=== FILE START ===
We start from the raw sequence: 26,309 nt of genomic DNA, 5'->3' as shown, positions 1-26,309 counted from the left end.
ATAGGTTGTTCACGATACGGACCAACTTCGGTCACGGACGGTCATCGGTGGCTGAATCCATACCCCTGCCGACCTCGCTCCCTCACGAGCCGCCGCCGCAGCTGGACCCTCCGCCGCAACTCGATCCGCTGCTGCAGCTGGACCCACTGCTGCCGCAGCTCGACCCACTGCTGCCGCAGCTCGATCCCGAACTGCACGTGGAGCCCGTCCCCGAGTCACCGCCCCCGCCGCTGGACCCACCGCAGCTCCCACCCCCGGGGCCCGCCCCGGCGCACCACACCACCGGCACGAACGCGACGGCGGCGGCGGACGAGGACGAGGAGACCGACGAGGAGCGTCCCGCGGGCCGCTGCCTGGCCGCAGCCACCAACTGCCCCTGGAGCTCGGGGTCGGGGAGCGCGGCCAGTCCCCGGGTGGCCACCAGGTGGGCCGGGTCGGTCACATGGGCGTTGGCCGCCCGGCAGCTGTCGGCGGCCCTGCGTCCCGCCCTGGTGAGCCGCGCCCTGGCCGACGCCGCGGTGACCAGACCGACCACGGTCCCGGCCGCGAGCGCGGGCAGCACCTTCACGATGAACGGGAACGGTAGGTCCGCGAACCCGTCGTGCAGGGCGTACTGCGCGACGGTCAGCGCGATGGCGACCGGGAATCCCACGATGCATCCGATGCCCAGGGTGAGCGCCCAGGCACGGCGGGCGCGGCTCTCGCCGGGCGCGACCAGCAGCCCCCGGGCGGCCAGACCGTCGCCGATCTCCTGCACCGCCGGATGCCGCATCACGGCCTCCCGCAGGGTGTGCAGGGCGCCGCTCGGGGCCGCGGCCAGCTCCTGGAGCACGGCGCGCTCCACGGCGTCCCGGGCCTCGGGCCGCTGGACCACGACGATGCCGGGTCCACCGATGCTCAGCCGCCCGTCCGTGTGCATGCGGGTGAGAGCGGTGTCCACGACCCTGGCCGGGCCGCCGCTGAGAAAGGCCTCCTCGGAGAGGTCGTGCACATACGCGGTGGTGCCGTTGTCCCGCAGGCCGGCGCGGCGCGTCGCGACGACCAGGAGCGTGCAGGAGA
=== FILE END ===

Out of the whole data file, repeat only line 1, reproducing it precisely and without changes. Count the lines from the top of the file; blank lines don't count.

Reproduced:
We start from the raw sequence: 26,309 nt of genomic DNA, 5'->3' as shown, positions 1-26,309 counted from the left end.